Linear Algebra and Its Applications, Exercise 3.1.20

Exercise 3.1.20. Suppose S is a subspace of \mathbb{R}^n. Show that (S^\perp)^\perp = S. What does this mean?

Answer: We first consider the case where S = \{0\}; in other words, S contains only the zero vector. From exercise 3.1.18 we know that S^\perp = \{0\}^\perp = \mathbb{R}^n. The only vector that is orthogonal to all vectors in \mathbb{R}^n is the zero vector, so the zero vector is the only member of (S^\perp)^\perp = (\mathbb{R}^n)^\perp. We thus have S = (S^\perp)^\perp when S = \{0\}.

We next consider the case where S \ne \{0\}; in other words, S contains at least one nonzero vector (and thus has dimension of at least 1). Then there must exist a linearly independent set of one or more basis vectors v_1 through v_m that span S. Consider the m by n matrix A that has the basis vectors v_1 through v_m as its rows. The row space of A is then the set of all linear combinations of the basis vectors v_1 through v_m and is thus equal to the S itself.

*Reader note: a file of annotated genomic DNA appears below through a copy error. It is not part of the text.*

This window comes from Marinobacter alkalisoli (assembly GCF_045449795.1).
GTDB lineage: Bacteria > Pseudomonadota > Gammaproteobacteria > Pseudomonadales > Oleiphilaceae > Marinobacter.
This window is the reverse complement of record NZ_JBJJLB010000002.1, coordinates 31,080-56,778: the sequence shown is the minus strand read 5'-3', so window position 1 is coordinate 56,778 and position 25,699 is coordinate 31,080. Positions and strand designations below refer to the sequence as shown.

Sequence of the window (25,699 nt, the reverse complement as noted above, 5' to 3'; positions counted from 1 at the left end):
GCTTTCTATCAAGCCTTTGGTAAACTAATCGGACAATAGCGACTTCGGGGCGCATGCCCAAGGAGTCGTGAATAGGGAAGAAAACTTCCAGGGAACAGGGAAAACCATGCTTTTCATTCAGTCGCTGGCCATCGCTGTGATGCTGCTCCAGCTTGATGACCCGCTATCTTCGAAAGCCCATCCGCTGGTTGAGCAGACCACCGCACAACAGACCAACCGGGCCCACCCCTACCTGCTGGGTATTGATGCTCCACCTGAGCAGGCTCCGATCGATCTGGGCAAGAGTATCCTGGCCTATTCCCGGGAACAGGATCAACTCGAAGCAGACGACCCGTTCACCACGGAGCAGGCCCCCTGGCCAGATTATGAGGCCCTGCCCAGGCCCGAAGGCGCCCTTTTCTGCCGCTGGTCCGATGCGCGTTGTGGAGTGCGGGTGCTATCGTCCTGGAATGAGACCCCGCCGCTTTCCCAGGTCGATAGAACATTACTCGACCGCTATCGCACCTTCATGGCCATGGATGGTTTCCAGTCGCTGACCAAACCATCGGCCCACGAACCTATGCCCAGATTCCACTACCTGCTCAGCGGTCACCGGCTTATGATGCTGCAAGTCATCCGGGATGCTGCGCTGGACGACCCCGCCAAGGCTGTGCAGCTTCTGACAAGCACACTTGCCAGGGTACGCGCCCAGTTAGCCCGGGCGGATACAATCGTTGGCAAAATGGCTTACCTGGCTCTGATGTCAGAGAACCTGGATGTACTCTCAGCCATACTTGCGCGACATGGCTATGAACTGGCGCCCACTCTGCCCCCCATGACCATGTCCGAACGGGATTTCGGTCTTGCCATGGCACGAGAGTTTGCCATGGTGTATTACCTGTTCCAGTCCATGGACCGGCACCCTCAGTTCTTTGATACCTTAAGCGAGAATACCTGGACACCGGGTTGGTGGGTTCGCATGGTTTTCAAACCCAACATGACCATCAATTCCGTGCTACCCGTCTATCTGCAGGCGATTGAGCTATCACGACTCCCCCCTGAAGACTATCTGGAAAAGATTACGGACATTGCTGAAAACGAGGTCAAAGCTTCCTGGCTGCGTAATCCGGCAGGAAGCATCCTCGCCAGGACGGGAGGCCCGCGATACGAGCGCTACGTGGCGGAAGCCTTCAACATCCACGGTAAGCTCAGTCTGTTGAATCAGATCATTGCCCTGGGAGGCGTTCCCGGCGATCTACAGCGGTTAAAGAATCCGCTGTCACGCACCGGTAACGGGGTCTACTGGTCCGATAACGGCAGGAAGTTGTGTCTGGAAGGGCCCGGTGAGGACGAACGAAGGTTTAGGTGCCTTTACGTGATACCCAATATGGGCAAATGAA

Per 3D on page 138 (the Fundamental Theorem of Linear Algebra, part 2) the nullspace of A is the orthogonal complement of the row space and the row space of A is the orthogonal complement of the nullspace of A. But the row space is S, so the nullspace of A is the orthogonal complement S^\perp of S. The orthogonal complement of the nullspace of A is then (S^\perp)^\perp and is equal to the row space S.

So for all subspaces S in \mathbb{R}^n we have S = (S^\perp)^\perp.

To recap: For S = \{0\} we have S = (S^\perp)^\perp) trivially. Any nonzero subspace S is the row space of some matrix A and S^\perp is the nullspace of that matrix. The fact that S = (S^\perp)^\perp then follows from the fact that the row space of a matrix is the orthogonal complement of the nullspace and vice versa. The basis sets of S and S^\perp are mutually orthogonal, and together they form a basis set for \mathbb{R}^n. Thus no (nonzero) vector can be orthogonal to both S and S^\perp.

NOTE: This continues a series of posts containing worked out exercises from the (out of print) book Linear Algebra and Its Applications, Third Edition by Gilbert Strang.

If you find these posts useful I encourage you to also check out the more current Linear Algebra and Its Applications, Fourth Edition, Dr Strang’s introductory textbook Introduction to Linear Algebra, Fourth Edition and the accompanying free online course, and Dr Strang’s other books.

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One Response to Linear Algebra and Its Applications, Exercise 3.1.20

  1. Math Tutor says:

    Thank you, thank you so much for sharing this exercise. It has really helped me and solved some of my confusion.

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